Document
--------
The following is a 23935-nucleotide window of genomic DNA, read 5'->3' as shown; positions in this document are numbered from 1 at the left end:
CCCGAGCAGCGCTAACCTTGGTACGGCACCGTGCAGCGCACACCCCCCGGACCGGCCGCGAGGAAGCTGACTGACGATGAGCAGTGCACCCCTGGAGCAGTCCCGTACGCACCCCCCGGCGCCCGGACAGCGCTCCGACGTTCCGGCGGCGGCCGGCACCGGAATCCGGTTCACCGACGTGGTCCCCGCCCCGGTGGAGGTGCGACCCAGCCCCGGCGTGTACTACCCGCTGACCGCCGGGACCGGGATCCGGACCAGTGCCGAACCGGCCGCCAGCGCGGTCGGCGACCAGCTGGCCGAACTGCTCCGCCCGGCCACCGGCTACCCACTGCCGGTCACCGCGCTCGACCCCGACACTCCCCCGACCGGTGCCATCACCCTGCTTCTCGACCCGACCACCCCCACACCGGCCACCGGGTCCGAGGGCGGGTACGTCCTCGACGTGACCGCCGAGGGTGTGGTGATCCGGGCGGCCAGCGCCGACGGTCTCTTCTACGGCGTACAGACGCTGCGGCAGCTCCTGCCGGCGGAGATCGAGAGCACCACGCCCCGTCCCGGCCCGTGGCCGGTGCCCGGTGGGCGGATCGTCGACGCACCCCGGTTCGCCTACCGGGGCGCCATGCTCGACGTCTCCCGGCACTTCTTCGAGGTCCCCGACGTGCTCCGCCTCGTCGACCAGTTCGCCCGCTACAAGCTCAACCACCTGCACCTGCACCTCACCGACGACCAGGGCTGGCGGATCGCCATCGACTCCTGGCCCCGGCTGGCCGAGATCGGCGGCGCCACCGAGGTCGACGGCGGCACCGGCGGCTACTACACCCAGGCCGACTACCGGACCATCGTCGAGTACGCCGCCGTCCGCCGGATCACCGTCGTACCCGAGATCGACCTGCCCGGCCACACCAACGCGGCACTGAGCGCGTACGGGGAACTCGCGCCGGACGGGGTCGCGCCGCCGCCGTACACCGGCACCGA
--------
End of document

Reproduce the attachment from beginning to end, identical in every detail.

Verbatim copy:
The following is a 23935-nucleotide window of genomic DNA, read 5'->3' as shown; positions in this document are numbered from 1 at the left end:
CCCGAGCAGCGCTAACCTTGGTACGGCACCGTGCAGCGCACACCCCCCGGACCGGCCGCGAGGAAGCTGACTGACGATGAGCAGTGCACCCCTGGAGCAGTCCCGTACGCACCCCCCGGCGCCCGGACAGCGCTCCGACGTTCCGGCGGCGGCCGGCACCGGAATCCGGTTCACCGACGTGGTCCCCGCCCCGGTGGAGGTGCGACCCAGCCCCGGCGTGTACTACCCGCTGACCGCCGGGACCGGGATCCGGACCAGTGCCGAACCGGCCGCCAGCGCGGTCGGCGACCAGCTGGCCGAACTGCTCCGCCCGGCCACCGGCTACCCACTGCCGGTCACCGCGCTCGACCCCGACACTCCCCCGACCGGTGCCATCACCCTGCTTCTCGACCCGACCACCCCCACACCGGCCACCGGGTCCGAGGGCGGGTACGTCCTCGACGTGACCGCCGAGGGTGTGGTGATCCGGGCGGCCAGCGCCGACGGTCTCTTCTACGGCGTACAGACGCTGCGGCAGCTCCTGCCGGCGGAGATCGAGAGCACCACGCCCCGTCCCGGCCCGTGGCCGGTGCCCGGTGGGCGGATCGTCGACGCACCCCGGTTCGCCTACCGGGGCGCCATGCTCGACGTCTCCCGGCACTTCTTCGAGGTCCCCGACGTGCTCCGCCTCGTCGACCAGTTCGCCCGCTACAAGCTCAACCACCTGCACCTGCACCTCACCGACGACCAGGGCTGGCGGATCGCCATCGACTCCTGGCCCCGGCTGGCCGAGATCGGCGGCGCCACCGAGGTCGACGGCGGCACCGGCGGCTACTACACCCAGGCCGACTACCGGACCATCGTCGAGTACGCCGCCGTCCGCCGGATCACCGTCGTACCCGAGATCGACCTGCCCGGCCACACCAACGCGGCACTGAGCGCGTACGGGGAACTCGCGCCGGACGGGGTCGCGCCGCCGCCGTACACCGGCACCGA